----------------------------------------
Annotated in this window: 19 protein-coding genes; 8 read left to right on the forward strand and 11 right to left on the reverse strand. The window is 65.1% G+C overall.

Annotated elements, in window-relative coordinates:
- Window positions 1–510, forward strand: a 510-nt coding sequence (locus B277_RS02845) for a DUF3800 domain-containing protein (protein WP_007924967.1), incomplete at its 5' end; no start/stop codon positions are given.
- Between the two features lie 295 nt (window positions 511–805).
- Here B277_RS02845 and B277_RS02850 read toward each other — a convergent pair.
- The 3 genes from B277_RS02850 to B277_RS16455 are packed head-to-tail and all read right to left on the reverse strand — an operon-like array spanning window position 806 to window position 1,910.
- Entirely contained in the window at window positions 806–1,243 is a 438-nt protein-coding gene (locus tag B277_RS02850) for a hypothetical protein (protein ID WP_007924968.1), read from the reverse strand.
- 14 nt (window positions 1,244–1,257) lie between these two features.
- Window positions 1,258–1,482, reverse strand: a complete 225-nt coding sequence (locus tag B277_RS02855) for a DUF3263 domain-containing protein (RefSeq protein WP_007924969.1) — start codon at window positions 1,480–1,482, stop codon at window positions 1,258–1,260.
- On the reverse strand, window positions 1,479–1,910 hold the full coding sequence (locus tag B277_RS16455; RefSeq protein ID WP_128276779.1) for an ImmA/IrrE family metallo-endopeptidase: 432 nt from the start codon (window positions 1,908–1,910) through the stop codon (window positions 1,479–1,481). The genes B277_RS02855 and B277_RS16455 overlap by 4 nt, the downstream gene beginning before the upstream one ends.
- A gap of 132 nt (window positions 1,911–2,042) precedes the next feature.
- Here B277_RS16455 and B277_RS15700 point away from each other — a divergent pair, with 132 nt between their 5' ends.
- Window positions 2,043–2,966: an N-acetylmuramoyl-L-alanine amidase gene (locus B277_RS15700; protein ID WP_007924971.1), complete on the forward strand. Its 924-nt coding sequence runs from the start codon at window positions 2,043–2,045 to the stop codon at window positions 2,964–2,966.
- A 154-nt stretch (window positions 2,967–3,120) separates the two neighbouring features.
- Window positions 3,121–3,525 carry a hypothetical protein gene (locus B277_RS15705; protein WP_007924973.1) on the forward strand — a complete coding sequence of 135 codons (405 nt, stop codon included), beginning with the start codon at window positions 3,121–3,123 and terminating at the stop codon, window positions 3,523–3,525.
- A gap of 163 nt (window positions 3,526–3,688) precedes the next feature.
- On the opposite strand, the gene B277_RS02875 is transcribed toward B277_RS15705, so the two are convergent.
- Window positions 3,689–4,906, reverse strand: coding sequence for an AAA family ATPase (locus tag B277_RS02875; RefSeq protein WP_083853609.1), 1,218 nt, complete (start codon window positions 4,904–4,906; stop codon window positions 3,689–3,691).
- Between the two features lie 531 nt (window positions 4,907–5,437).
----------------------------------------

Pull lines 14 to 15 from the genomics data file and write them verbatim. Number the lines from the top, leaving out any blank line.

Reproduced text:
- A 154-nt stretch (window positions 2,967–3,120) separates the two neighbouring features.
- Window positions 3,121–3,525 carry a hypothetical protein gene (locus B277_RS15705; protein WP_007924973.1) on the forward strand — a complete coding sequence of 135 codons (405 nt, stop codon included), beginning with the start codon at window positions 3,121–3,123 and terminating at the stop codon, window positions 3,523–3,525.